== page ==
author = "Indira Guleria and Arezou Khosroshahi and Ansari, {Mohammed Javeed} and Antje Habicht and Miyuki Azuma and Hideo Yagita and Noelle, {Randolph J.} and Anthony Coyle and Mellor, {Andrew L.} and Khoury, {Samia J.} and Sayegh, {Mohamed H.}",
year = "2005",
month = "7",
day = "18",
doi = "10.1084/jem.20050019",
language = "English (US)",
volume = "202",
pages = "231--237",
journal = "Journal of Experimental Medicine",
issn = "0022-1007",
publisher = "Rockefeller University Press",
number = "2",

}

TY - JOUR

T1 - A critical role for the programmed death ligand 1 in fetomaternal tolerance

AU - Guleria, Indira

AU - Khosroshahi, Arezou

AU - Ansari, Mohammed Javeed

AU - Habicht, Antje

AU - Azuma, Miyuki

AU - Yagita, Hideo

AU - Noelle, Randolph J.

AU - Coyle, Anthony

AU - Mellor, Andrew L.

AU - Khoury, Samia J.

AU - Sayegh, Mohamed H.

PY - 2005/7/18

Y1 - 2005/7/18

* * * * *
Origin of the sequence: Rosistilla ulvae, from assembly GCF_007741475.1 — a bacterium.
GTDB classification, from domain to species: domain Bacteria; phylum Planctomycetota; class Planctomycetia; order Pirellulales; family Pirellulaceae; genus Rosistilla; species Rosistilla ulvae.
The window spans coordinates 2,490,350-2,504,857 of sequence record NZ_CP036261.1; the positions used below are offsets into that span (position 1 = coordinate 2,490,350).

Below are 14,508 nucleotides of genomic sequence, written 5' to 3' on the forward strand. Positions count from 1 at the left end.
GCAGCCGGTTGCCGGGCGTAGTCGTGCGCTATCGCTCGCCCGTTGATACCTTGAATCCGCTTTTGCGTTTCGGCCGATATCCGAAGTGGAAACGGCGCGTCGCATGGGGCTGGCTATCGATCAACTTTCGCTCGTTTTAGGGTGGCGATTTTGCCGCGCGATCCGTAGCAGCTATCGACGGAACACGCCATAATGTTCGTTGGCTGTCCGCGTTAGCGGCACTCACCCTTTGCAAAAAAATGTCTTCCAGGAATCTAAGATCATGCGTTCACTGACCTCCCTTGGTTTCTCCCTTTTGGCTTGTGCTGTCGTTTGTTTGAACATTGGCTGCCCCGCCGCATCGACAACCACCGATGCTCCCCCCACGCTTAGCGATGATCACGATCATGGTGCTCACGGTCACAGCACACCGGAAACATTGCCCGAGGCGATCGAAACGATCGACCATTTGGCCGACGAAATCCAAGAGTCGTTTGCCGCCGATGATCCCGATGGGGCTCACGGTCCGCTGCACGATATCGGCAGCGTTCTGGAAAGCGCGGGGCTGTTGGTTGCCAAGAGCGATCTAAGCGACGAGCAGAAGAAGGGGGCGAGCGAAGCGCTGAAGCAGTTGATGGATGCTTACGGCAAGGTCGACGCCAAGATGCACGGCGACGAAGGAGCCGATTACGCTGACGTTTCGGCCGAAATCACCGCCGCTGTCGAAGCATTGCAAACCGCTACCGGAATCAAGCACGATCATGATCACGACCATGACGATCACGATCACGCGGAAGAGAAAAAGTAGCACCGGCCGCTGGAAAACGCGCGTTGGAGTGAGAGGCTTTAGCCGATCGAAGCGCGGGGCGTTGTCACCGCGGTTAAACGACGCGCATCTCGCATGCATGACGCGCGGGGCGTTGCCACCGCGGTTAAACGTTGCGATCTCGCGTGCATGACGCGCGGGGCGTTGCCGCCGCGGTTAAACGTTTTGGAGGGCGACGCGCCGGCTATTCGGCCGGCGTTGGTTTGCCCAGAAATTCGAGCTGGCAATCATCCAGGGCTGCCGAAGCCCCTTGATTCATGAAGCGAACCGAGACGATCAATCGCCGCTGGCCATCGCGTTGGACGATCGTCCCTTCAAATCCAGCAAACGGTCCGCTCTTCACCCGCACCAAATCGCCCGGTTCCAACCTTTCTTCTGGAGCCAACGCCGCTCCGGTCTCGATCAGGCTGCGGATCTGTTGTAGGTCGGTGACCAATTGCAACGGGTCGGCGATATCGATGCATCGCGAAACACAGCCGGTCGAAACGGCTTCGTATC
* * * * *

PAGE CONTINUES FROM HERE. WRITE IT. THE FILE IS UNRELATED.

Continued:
N2 - Fetal survival during gestation implies that tolerance mechanisms suppress the maternal immune response to paternally inherited alloantigens. Here we show that the inhibitory T cell costimulatory molecule, programmed death ligand 1 (PDL1), has an important role in conferring fetomaternal tolerance in an allogeneic pregnancy model. Blockade of PDL1 signaling during murine pregnancy resulted in increased rejection rates of allogeneic concepti but not syngeneic concepti. Fetal rejection was T cell- but not B cell-dependent because PDL1-specific antibody treatment caused fetal rejection in B cell-deficient but not in RAG-1 -deficient females. Blockade of PDL1 also resulted in a significant increase in the frequency of IFN-γ-producing lymphocytes in response to alloantigen in an ELISPOT assay and higher IFN-γ levels in placental homogenates by ELISA. Finally, PDL1-deficient females exhibited decreased allogeneic fetal survival rates as compared with littermate and heterozygote controls and showed evidence of expansion of T helper type 1 immune responses in vivo. These results provide the first evidence that PDL1 is involved in fetomaternal tolerance.